EBM practitioners created methods for evaluating the quality of scientific studies. In essence, they were coming up with ways to grade evidence.

The most influential group that makes such reports is the Cochrane, founded by EBM pioneers in the 1990s. Cochrane has today published thousands of reviews, and they’re widely used to inform medical decisions.

Along the way, the EBM movement also developed a certain culture. “We tend to be skeptics,” said Gordon Guyatt, who coined the term “evidence-based medicine” in the early 1990s, as a physician-researcher at McMaster University in Canada. “It somehow attracts people with a skeptical bent.”

Often, EBM-oriented researchers have directed that skepticism toward medical interventions that, they feel, are based on thin evidence. Indeed, over the years, EBM researchers have challenged certain kinds of cancer screenings, the use of specific drugs for certain treatments, and certain post-operative practices, successfully revising their role in medicine.

“One of the things that evidence-based medicine is kind of pushing back against is an unbridled interventionism,” said Fuller, the Pittsburgh medical philosopher, who has written about the history of the movement. “If the standards of evidence are too low, you’re going to have lots of interventions, because there’s a lot of interested, invested parties that want to sell you things.” Raising the standards of evidence — as EBM aimed to do — will necessarily challenge some of those treatments, he added, and one result is “becoming less interventionist than you would have been before.”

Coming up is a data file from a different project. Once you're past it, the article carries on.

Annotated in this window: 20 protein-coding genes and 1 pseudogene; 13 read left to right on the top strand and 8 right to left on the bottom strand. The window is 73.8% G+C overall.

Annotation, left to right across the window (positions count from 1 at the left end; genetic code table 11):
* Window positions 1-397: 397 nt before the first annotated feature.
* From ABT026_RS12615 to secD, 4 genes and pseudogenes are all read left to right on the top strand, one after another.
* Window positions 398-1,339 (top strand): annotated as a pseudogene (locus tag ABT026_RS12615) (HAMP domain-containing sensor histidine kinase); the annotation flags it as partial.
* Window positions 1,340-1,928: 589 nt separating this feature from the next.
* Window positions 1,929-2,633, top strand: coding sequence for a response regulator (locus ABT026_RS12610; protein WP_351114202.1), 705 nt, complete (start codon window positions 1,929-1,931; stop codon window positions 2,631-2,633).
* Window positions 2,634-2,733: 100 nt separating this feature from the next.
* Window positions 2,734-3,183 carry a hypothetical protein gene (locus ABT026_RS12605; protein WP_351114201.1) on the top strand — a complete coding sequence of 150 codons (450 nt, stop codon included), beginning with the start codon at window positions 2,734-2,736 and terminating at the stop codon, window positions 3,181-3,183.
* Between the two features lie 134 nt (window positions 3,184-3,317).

Today, experts debate whether that skepticism toward interventions went too far during the Covid-19 pandemic.

When Covid-19 began spreading worldwide in early 2020, public health leaders were faced with a set of difficult choices: They had very little information about the new virus. At the same time, there was tremendous pressure to act quickly to slow down the spread. Authorities used what evidence was available to make decisions. Computer models suggested that measures like school closure might slow down the spread of Covid-19; schools closed. Some laboratory and clinical evidence suggested masks would slow down the spread of Covid-19; mask mandates were soon in place.

Among researchers, it was no secret that the evidence behind many of these measures was less-than-ideal. Computer simulations are prone to error and fraught with uncertainty. While there was good reason to believe masks could probably slow the spread of the virus, there was inconclusive evidence that masking policies would actually blunt the impact of a pandemic pathogen.

Communities of scientists soon fractured over how, exactly, to deal with all that uncertainty. Already, in the spring of 2020, some evidence-based medicine figures were expressing concerns that public health authorities were acting too aggressively on weak evidence, including models. “The fixation with modelling distracted from an evidence-based interpretation of the data,” Heneghan, the Oxford professor and target of McLean’s WhatsApp epithet, later wrote.

In April 2020, protesters demonstrate against Covid-19 lockdown measures in Miami, Florida. Even in the spring of 2020, some scientists were expressing their concerns that public health authorities were acting too aggressively on weak evidence. Visual: Joe Raedle/Getty Images